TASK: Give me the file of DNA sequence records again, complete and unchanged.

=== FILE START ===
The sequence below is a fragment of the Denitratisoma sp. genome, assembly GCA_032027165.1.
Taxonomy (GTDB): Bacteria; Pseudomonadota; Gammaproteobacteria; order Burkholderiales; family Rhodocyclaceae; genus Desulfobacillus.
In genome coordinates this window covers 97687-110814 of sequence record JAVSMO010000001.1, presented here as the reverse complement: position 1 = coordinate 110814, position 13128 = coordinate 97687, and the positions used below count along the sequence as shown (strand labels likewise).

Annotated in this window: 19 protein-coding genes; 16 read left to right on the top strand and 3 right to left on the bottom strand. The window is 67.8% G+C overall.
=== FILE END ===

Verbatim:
The sequence below is a fragment of the Denitratisoma sp. genome, assembly GCA_032027165.1.
Taxonomy (GTDB): Bacteria; Pseudomonadota; Gammaproteobacteria; order Burkholderiales; family Rhodocyclaceae; genus Desulfobacillus.
In genome coordinates this window covers 97687-110814 of sequence record JAVSMO010000001.1, presented here as the reverse complement: position 1 = coordinate 110814, position 13128 = coordinate 97687, and the positions used below count along the sequence as shown (strand labels likewise).

Annotated in this window: 19 protein-coding genes; 16 read left to right on the top strand and 3 right to left on the bottom strand. The window is 67.8% G+C overall.